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Legalizing MDMA For PTSD Treatment: How Close Are We?

Phase III testing is critically important for the legalization of prescription MDMA. In this phase, scientists evaluate how it compares to existing medications that treat PTSD such as Prozac, Zoloft, and Paxil.

By Andrew Smith

Efforts by the Multidisciplinary Association for Psychedelic Studies (MAPS) to legalize prescription MDMA (Ecstasy) appear to have passed a gigantic hurdle earlier this month: MDMA is on track to meet the testing requirements to be a legalized prescription drug, specifically intended to treat the symptoms of post-traumatic stress disorder (PTSD).

After analyzing the preliminary results of the latest Phase III study of the effects of MDMA, scientists believe that MDMA represents a potential breakthrough in PTSD treatment. This is huge news because FDA has only approved a few antidepressants to treat PTSD, and about half of patients get no relief from those drugs.

MDMA On Cusp Of FDA Approval
Photo by portokalis/Getty Images

According to analysis by an FDA-coordinated independent data monitoring company (DMC) — which reviewed MAPS’ Phase III data after 60% of the subject completed the study — there is at least a 90% chance that the Phase III testing will yield statistically significant results once all participants have been treated. The results of the study were published last week in Nature Medicine, a prestigious trade journal.

So, how did the study work? Scientists used a randomized, placebo-controlled study with 90 participants suffering from severe PTSD. They found that MDMA significantly reduced PTSD symptoms and functional impairment. Specifically, 67% of patients improved enough to no longer satisfy the diagnostic criteria for PTSD, and a third experienced complete remission. Furthermore, MDMA did not induce adverse events of abuse potential, suicidal idealization or attempts, or QT prolongation. Ultimately, the results of the study indicate that MDMA-assisted therapy is highly efficacious in those with severe PTSD, and that MDMA treatment is safe.

Phase III testing is critically important for the legalization of prescription MDMA. In this phase, scientists evaluate how MDMA compares to existing medications that treat PTSD such as Prozac, Zoloft, and Paxil. Phase III is also a considerable step up from Phase I and Phase II; Phase I trials examine the safety of the drug but not the efficacy of the drug in humans, and Phase II trials study whether the drug actually treats PTSD in conjunction with talk therapy.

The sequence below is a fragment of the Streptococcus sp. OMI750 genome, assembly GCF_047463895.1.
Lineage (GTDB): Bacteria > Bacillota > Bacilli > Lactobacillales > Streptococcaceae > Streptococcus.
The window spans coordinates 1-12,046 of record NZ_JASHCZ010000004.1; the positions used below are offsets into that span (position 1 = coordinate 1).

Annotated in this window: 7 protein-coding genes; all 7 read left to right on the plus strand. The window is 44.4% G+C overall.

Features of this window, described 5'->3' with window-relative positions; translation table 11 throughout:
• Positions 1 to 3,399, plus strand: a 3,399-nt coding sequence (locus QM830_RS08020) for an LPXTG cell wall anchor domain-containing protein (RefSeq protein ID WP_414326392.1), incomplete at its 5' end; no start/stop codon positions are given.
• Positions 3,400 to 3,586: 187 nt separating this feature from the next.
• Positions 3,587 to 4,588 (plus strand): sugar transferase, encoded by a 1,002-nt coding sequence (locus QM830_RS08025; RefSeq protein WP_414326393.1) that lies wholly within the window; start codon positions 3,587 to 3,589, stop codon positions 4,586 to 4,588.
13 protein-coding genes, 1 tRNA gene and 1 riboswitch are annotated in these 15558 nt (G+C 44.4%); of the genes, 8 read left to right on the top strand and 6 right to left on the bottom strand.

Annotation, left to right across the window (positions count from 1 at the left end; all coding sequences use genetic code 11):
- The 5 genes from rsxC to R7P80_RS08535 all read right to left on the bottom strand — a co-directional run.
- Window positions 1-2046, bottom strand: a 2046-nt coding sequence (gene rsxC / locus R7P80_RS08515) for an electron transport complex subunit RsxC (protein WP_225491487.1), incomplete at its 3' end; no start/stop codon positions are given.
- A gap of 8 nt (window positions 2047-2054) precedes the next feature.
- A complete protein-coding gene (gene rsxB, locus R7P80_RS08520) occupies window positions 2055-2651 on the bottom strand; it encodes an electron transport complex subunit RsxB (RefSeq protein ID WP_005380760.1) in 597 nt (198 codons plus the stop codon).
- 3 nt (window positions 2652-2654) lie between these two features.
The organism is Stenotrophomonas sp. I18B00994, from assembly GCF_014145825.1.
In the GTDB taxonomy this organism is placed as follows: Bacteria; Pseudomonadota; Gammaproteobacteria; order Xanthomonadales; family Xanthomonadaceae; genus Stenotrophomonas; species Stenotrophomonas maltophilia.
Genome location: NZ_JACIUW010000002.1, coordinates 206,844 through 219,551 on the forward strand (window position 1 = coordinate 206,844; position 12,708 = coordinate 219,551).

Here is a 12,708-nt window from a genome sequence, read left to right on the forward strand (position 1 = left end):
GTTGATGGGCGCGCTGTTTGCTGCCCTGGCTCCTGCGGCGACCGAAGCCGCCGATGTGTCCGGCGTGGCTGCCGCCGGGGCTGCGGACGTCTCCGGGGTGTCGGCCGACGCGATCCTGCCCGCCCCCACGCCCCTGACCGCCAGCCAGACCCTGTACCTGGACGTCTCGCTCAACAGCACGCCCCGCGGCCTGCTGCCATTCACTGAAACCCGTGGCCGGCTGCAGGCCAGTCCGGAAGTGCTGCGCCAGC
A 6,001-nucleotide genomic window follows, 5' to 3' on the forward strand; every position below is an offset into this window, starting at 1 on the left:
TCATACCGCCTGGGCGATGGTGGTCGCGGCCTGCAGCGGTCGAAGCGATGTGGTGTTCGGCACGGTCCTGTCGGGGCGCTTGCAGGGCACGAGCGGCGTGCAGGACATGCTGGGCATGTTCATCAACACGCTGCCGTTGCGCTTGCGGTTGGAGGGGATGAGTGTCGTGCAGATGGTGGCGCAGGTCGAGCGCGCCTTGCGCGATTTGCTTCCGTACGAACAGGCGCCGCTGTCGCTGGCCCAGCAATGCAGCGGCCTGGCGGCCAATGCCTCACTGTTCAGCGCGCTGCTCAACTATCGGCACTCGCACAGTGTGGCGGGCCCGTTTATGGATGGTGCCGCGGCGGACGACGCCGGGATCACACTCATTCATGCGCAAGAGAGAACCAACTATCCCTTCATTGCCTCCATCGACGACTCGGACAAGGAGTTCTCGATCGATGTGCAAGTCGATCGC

RELATED: MDMA On Cusp Of FDA Approval

The study results are a huge victory for Rick Doblin in particular, who has spent more than 30 years advocating for psychedelic drug use to treat emotional trauma (sometimes, Doblin refers jokingly to MAPS as “the world’s oldest start-up”). Founded by Doblin in 1986, MAPS is a nonprofit based in San Jose, California that is committed to attracting funding and seeing MDMA through the Food and Drug Administration (FDA) drug approvals process. Since then, MAPS has guided MDMA through various regulatory obstacles and investors have contributed lots of money to study the efficacy of MDMA in treating PTSD. Just last August, MAPS announced that it had raised $30 million to complete this first Phase III MDMA study.

Legal MDMA-Assisted Therapy Is Likely Within Next Couple Years
Photo by Pornpak Khunatorn/Getty Images

MAPS is preparing for a sprint to the finish line, aiming for FDA approval in 2022 and drug commercialization in 2023. The biggest challenge between now and then for MAPS likely will be raising a few hundred million more to complete a second Phase III study, move into drug production, and train therapists around the world to administer treatment.

RELATED: Legal MDMA-Assisted Therapy For PTSD Likely By 2022

We have been following MAPS and predicting the success of this treatment regime for a while now, and we were excited to see these results and follow the progression of MDMA towards legalization. It could also pave the way for approvals of other psychedelic drugs in the FDA channel, as we’ve been covering on this blog for the past three years.

This article originally appeared on Canna Law Blog and has been reposted with permission.

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